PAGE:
A conflict map also known as an Actor map or a Relationship map is a graphical representation of the main groups involved in conflicts within a particular geographical location, and also placing the groups in relations to the crises while connecting the relations between them. It is a very important approach in analyzing a conflict situation for the purpose of research, Journalism and Reference.
A good knowledge of conflict map analysis is vital if an individual/organisations is to understand the cause and effects of a particular problem so as to provide a lasting solution to it.
Uses of A Conflict Map
A Conflict map can be used to understand the volatility or violence level of an area, its analytic data can help individuals, institutions and other bodies stay safe when they are in an environment in crises. It can also be used to determine threat scenarios and the possibility of future danger.
Another major use for mapping conflicts is to reconstruct the chain of events during a conflict or crises through gathering information in the field in order to prevent a future occurrence. More so, conflict maps are a more simplified version of reality which can help us understand the complex interrelations, motives and concealed interests between groups and parties.
Features of a Conflict Map
A conflict map makes use of lines and dots to represent the area of interest on the map. A legend is used to indicate and outline the areas of interests.
Hyperlinked references that allow students to provide instant access to sources and additional, more detailed, information,
Cross-linking capabilities that allow the readers to skip around a map in accordance with their own interests,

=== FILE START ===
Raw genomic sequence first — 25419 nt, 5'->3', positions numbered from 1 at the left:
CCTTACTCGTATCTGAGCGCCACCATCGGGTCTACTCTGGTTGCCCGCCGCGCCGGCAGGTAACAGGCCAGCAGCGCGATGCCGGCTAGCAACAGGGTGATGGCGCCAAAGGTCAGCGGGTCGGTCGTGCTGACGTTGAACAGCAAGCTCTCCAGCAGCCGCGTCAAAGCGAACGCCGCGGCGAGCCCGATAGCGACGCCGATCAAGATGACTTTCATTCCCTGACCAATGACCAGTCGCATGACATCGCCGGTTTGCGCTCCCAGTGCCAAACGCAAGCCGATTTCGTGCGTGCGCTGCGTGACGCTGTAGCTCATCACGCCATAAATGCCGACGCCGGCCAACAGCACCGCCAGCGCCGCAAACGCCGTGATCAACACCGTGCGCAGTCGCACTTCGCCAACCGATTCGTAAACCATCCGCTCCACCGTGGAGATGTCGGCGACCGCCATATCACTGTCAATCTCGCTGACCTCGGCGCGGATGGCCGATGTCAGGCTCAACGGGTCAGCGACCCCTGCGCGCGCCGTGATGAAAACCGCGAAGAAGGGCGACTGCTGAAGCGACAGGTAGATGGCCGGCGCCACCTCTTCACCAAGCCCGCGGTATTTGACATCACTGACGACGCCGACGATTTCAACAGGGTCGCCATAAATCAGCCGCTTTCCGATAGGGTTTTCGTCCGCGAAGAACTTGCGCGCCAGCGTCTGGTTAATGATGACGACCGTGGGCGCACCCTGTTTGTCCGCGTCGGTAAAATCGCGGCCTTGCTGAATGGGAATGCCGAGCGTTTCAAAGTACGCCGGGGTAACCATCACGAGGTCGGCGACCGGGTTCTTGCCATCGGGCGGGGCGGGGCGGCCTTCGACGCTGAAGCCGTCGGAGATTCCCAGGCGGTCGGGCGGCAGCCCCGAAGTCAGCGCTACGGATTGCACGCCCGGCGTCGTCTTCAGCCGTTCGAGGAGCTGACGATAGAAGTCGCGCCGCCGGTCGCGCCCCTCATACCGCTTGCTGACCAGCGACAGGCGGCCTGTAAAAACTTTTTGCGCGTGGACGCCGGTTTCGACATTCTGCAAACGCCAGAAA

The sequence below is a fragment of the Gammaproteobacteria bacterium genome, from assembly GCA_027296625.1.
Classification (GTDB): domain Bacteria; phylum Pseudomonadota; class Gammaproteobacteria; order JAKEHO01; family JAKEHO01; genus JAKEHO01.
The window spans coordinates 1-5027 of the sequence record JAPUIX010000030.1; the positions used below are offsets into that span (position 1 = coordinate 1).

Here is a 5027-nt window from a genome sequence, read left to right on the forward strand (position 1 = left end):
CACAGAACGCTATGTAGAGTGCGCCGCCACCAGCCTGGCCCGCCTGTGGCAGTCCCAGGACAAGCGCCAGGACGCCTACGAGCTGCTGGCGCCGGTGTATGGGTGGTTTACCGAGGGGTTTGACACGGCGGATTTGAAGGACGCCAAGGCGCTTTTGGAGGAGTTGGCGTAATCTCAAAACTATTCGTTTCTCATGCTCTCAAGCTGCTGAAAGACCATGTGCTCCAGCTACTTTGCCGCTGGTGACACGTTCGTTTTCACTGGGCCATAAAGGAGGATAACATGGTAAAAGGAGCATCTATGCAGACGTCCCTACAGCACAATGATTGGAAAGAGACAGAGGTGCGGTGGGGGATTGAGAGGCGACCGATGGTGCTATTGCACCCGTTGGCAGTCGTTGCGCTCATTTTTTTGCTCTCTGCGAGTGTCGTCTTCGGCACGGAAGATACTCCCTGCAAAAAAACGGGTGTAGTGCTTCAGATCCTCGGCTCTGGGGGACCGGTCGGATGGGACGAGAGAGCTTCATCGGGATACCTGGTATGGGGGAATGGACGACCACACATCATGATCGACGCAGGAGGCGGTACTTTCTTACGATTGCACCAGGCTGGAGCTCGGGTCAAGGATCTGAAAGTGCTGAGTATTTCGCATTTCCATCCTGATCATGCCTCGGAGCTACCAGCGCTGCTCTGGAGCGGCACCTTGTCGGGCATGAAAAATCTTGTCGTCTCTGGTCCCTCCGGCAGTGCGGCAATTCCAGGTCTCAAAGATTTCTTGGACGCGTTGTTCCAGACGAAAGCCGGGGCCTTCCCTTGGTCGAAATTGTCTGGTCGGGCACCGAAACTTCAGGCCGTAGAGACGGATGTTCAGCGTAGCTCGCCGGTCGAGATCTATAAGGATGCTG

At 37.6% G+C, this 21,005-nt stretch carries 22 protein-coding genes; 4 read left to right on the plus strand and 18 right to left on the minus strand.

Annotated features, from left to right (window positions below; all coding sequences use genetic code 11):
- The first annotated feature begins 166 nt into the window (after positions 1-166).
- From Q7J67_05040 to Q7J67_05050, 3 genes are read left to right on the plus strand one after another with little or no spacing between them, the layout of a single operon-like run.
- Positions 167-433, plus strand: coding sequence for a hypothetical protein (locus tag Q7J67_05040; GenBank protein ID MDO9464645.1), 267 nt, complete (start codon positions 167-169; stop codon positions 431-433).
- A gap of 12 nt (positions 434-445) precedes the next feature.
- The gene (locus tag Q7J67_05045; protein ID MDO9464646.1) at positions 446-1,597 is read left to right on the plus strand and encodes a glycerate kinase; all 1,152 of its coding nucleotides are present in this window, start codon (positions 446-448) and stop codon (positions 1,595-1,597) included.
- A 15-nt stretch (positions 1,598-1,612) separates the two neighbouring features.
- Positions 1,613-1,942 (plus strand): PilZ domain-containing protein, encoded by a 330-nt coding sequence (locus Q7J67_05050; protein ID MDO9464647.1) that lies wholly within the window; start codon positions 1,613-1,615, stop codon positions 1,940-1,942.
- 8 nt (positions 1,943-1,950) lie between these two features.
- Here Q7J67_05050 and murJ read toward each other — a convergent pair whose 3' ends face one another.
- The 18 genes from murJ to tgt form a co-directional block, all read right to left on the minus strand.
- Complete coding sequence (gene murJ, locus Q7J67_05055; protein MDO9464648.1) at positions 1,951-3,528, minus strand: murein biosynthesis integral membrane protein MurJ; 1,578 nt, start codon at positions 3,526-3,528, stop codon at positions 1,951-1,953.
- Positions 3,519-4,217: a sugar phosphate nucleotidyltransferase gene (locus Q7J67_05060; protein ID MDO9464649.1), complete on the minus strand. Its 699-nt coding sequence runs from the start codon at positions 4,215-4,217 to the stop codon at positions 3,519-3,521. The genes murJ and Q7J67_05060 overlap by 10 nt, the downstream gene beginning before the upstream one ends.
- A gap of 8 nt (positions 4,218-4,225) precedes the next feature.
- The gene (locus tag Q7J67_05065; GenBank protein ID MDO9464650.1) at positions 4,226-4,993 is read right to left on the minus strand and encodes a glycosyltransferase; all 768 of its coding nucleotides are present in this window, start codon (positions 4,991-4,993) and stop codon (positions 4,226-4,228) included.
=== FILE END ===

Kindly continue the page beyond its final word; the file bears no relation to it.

Embedded multimedia and pictures that bring the human dimension of a map to life, and
Text-heavy slides that essentially merge essay and graphical approaches to conflict mapping.
Dynamics of African Conflicts
This map provides an overview of conflicts and other crises in Africa during the 2019 period. It also provides graphical representations of critical hotspot in the continent.
The African Conflict Map for 2019 is based on publicly available data such as the Armed Conflict Location and Event Data Project (ACLED). ACLED database provides information for over 100,000 conflict events in Africa from 1997 to 2019. Furthermore, our database of conflicts in Africa covers the specific date(s), group(s) involved, locations, fatalities and type of event, as reported by the media.
Escalations in conflict levels in Africa was on the rise in early 2010 primarily as a result of the end of the Arab Spring. Simultaneous with a wave of partially successful liberalization process, Africa was embroiled with protracted civil conflicts unique attributes. The Middle East and North Arica (MENA) were the epicenter. In their demographics and dynamism, the conflicts became interpenetrated coupled with their complexity and multiplicity of both state and non-state actors connected the region in an intractable struggle.
The African Conflict database is updated yearly. You can download our comprehensive report for all Conflict incidents in Africa for the year 2019 (January to June) here.
Top Conflict Zones in Africa 2019
Although, in the words of the new United Nations Secretary General Antonio Guterres Africa is heading in the direction of peace, there are still some troubled hotspots with ongoing conflicts and crises. This might seem true when taking into account that there are fewer new crises in the continent.
The Africa Centre for Strategic Studies – an organisations dedicated to bridging the gap in strategic data regarding Africa published a report on violence involving Islamist groups in Africa since 2010. In the report, the Centre revealed that since the past eight years, there has been a 310% increase in conflict incidents (from 675 in 2010 to 2 769 in 2017), this attacks also involved those originating from security forces.
There have been over 9 million refugees and internally displaced persons from conflicts in Africa. Thousands of people have been slaughtered, the scale of destruction is akin to what can be called World War III if the fighting had occurred in Europe for instance.
Incidents of fatalities were reported to be low pre-2011 but have been rising since then due to the increase in islamists extremism and separatist group. The number of African countries experiencing sustained militant Islamist group activity has grown to more than 12 which include Algeria, Cameroon, CAR, Chad, DRC, Egypt, Libya, Mali, Mauritania, Morocco, Niger, Nigeria, South Sudan, Sudan and Somalia, Tunisia, Uganda, Western Sahara.
Salafist Group for Preaching and Combat (GSPC) and al-Qaeda in the Islamic Maghreb (AQIM) in Algeria.